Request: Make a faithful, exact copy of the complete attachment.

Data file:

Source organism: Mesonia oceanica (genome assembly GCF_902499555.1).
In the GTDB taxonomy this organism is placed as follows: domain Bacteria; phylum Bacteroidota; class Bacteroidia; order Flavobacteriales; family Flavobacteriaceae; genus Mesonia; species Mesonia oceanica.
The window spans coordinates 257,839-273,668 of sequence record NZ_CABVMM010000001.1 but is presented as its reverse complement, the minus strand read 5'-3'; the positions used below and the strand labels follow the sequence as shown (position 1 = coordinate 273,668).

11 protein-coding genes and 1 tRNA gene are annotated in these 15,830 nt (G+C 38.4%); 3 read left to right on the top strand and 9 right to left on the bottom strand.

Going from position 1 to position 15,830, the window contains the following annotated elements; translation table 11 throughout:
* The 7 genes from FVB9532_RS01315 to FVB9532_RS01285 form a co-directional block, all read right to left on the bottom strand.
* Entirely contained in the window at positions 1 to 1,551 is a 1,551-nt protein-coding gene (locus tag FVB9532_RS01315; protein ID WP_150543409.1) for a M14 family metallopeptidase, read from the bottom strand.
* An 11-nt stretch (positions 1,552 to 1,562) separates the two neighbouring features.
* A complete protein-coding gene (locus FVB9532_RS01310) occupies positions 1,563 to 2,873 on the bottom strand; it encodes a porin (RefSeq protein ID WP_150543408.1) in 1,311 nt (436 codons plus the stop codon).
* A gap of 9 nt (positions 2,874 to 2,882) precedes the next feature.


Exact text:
Source organism: Mesonia oceanica (genome assembly GCF_902499555.1).
In the GTDB taxonomy this organism is placed as follows: domain Bacteria; phylum Bacteroidota; class Bacteroidia; order Flavobacteriales; family Flavobacteriaceae; genus Mesonia; species Mesonia oceanica.
The window spans coordinates 257,839-273,668 of sequence record NZ_CABVMM010000001.1 but is presented as its reverse complement, the minus strand read 5'-3'; the positions used below and the strand labels follow the sequence as shown (position 1 = coordinate 273,668).

11 protein-coding genes and 1 tRNA gene are annotated in these 15,830 nt (G+C 38.4%); 3 read left to right on the top strand and 9 right to left on the bottom strand.

Going from position 1 to position 15,830, the window contains the following annotated elements; translation table 11 throughout:
* The 7 genes from FVB9532_RS01315 to FVB9532_RS01285 form a co-directional block, all read right to left on the bottom strand.
* Entirely contained in the window at positions 1 to 1,551 is a 1,551-nt protein-coding gene (locus tag FVB9532_RS01315; protein ID WP_150543409.1) for a M14 family metallopeptidase, read from the bottom strand.
* An 11-nt stretch (positions 1,552 to 1,562) separates the two neighbouring features.
* A complete protein-coding gene (locus FVB9532_RS01310) occupies positions 1,563 to 2,873 on the bottom strand; it encodes a porin (RefSeq protein ID WP_150543408.1) in 1,311 nt (436 codons plus the stop codon).
* A gap of 9 nt (positions 2,874 to 2,882) precedes the next feature.